Your support helps heal Northwest forests

Your support helps heal Northwest forests

Conservation Northwest / Jun 23, 2020 / Central Cascades, Forest Field Program, Habitat Restoration, National Forests

Many Washington forests have been damaged by decades of abuse. You can help restore them back to health with a gift today!

Imagine for a moment a scenic drive over Snoqualmie Pass, dense evergreen forests on either side of your car for miles and miles. Now what if I told you that much of this forestland, however beautiful, has deteriorated to the point that it no longer supports the rich biodiversity of centuries past?

And what if I told you there’s something you can do today to help these forests thrive again?



Over the past 20 years we’ve led coalitions that successfully protected more than 45,000 acres of forestland in the Central Cascades and smoothed the way for dozens of wildlife crossings over and under I-90, fulfilling a major ecological need to restore habitat connections between the North and South Cascades.

And yet, from decades of excessive logging and misuse, much of the forestland that comprises this vital wildlife corridor is just a shadow of its former self and in serious need of restoration.

A flagship program since our founding, through our Forest Field Program we advance the use of the latest scientific research and engage collaboratively with other stakeholders to promote landscape-scale restoration of forests and watersheds. We apply our field experience to shape national and regional policies through forest collaboration, lobbying, media exposure, and public support and involvement.

We maintain forest staffers for the Mount Baker-Snoqualmie, Okanogan-Wenatchee and Colville national forests, as well as tracking projects on nearby state forests, including State Trust Lands. Our Central Cascades Watersheds Restoration program also conducts focused work between the Alpine Lakes Wilderness and Mount Rainier.

By supporting our Central Cascades Watersheds Restoration Program, you help to heal these forests so that they once again can flourish as part of one large, connected ecosystem teeming with diverse populations of wildlife and clear-flowing streams, all while sustaining healthy communities.

At the same time, you’re helping to increase their resilience and capacity to store carbon, helping to stem atmospheric climate change and enabling our forests to better cope with rising temperatures.

Learn more in our graphic below, and please consider supporting this work!

Click here to view a larger PDF of this graphic.

There are so many ways your gift goes to work when you support our forest restoration programs:

An example of what an overcrowded stand in need of ecological thinning looks like. Photo: Laurel Baum
  • Powers our work as watchdog and partner of the U.S. Forest Service ensuring that our national forests are managed using sustainable forestry practices with ecological health in mind.
  • Funds essential hydrology studies that allow the Forest Service to remove dozens of culverts, improving watershed health for vulnerable creek-dwellers like bull trout, not to mention downstream communities in the lower Puget Sound.
  • Allows us to rip out miles of old unneeded roads, reducing erosion and runoff into streams so that Chinook and other salmon species can spawn safely in them again. 
  • Helps us restore mismanaged lands, like the overplanted Douglas fir forest below, so they can recover as mature, healthy forests and allows us to protect remaining old-growth and wild-forest habitats.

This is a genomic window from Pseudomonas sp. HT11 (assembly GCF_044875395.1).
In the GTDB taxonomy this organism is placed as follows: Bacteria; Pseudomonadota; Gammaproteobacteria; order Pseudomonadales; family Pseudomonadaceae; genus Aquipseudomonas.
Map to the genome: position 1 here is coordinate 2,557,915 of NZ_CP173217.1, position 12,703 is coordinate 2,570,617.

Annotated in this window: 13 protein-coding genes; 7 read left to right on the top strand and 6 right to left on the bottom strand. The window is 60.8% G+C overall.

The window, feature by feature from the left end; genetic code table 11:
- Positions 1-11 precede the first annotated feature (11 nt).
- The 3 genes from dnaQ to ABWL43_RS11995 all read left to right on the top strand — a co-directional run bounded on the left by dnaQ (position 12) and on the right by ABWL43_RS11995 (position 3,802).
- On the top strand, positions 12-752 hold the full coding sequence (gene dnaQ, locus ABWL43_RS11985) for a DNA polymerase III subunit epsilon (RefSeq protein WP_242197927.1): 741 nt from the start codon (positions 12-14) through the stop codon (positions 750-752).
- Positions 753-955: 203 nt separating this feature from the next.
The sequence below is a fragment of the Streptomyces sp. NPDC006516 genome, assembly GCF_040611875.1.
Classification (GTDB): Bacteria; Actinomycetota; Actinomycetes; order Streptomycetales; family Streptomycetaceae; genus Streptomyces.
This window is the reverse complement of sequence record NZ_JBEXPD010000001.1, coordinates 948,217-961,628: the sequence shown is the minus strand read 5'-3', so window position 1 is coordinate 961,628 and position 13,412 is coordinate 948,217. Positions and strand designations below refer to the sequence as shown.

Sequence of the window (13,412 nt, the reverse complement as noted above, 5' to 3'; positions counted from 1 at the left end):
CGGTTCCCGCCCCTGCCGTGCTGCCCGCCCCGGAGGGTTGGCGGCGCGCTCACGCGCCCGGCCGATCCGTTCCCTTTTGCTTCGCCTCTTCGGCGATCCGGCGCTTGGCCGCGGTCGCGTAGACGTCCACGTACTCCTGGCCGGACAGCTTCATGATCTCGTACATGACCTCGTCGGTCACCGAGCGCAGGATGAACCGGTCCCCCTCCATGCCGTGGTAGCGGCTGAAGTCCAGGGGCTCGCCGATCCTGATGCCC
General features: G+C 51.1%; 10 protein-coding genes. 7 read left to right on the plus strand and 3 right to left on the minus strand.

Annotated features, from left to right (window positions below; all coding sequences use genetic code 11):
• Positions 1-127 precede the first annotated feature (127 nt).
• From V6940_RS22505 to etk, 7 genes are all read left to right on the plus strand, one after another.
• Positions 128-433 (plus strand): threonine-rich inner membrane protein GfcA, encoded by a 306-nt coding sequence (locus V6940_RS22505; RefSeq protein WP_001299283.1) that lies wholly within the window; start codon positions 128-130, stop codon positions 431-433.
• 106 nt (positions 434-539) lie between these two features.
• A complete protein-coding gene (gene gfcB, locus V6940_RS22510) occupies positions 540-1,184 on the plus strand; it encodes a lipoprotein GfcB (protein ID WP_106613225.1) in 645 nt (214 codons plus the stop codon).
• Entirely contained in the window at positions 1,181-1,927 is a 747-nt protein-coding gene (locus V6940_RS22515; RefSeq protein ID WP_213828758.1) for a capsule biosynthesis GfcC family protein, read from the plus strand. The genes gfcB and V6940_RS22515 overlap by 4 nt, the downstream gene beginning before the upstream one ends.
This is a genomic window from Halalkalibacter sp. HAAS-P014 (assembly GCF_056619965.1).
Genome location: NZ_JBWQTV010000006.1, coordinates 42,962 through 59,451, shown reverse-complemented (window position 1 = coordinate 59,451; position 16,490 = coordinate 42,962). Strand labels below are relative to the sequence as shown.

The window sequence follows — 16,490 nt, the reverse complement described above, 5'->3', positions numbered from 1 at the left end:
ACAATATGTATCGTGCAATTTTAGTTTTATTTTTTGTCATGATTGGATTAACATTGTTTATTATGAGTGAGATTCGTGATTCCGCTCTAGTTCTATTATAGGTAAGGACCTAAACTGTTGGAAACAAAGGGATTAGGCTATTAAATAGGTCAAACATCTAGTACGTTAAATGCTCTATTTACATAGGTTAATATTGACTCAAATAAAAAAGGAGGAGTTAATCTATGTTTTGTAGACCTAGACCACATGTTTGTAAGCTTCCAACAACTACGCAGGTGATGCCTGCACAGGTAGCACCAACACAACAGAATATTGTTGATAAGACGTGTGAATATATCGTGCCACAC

• Helps us advocate for the restoration of huckleberry patches and elk forage areas that increase the abundance of First Foods, sustaining the culture and traditional diets of local tribes.
  • Puts dozens of volunteers in the field planting thousands of native trees and shrubs to restore habitat in critical areas near wildlife crossings and winter feeding grounds.
  • Lets us be a powerful voice countering interests that want to open up these lands to excessive recreation and other harmful uses. At the same time, it funds innovative collaborations with responsible recreation groups ensuring that restoration efforts have strong buy-in from local communities so that we can all enjoy the land responsibly.

Altogether, our Central Cascades Watersheds Restoration Program will reconnect healthy habitat across the Cascades, restore vital Puget Sound watersheds and serve as a model for future forest and watershed restoration in Washington State and beyond.

Not just in the Central Cascades, but all throughout the Northwest where our forest conservation staff are working diligently as watchdogs, advocates, coalition-builders, scientists and educators helping to shape pro-forest policies and restore thousands of acres of prime habitat for lynx, fisher, bighorn sheep, wolverine and other iconic species.

Click here to view a PDF.

I’ll be honest. This can be slow work, measured not in months, but in years and the slow accumulation of tree rings. But it’s absolutely vital for the health of our land, air, water and climate.

If we don’t do this work now, many vulnerable species will continue to suffer from a lack of healthy waters and connected habitat, and our forests may never recover the extraordinary, dynamic biodiversity that has sustained them for centuries.

Thank you for helping to keep the Northwest wildI hope you will make a tax-deductible gift today, putting your care for the land into action healing our incredible forests, now and for future generations.

Mitch Friedman, Executive Director

Repairing our watersheds means cleaner streams where salmon can spawn safely. LEARN MORE ABOUT OUR FOREST FIELD PROGRAM AND MAKE A GIFT to restore the health of our forests and our waters today!
Mount Baker Snoqualmie National Forest trees, Forest Field Program. Photo David Moskowitz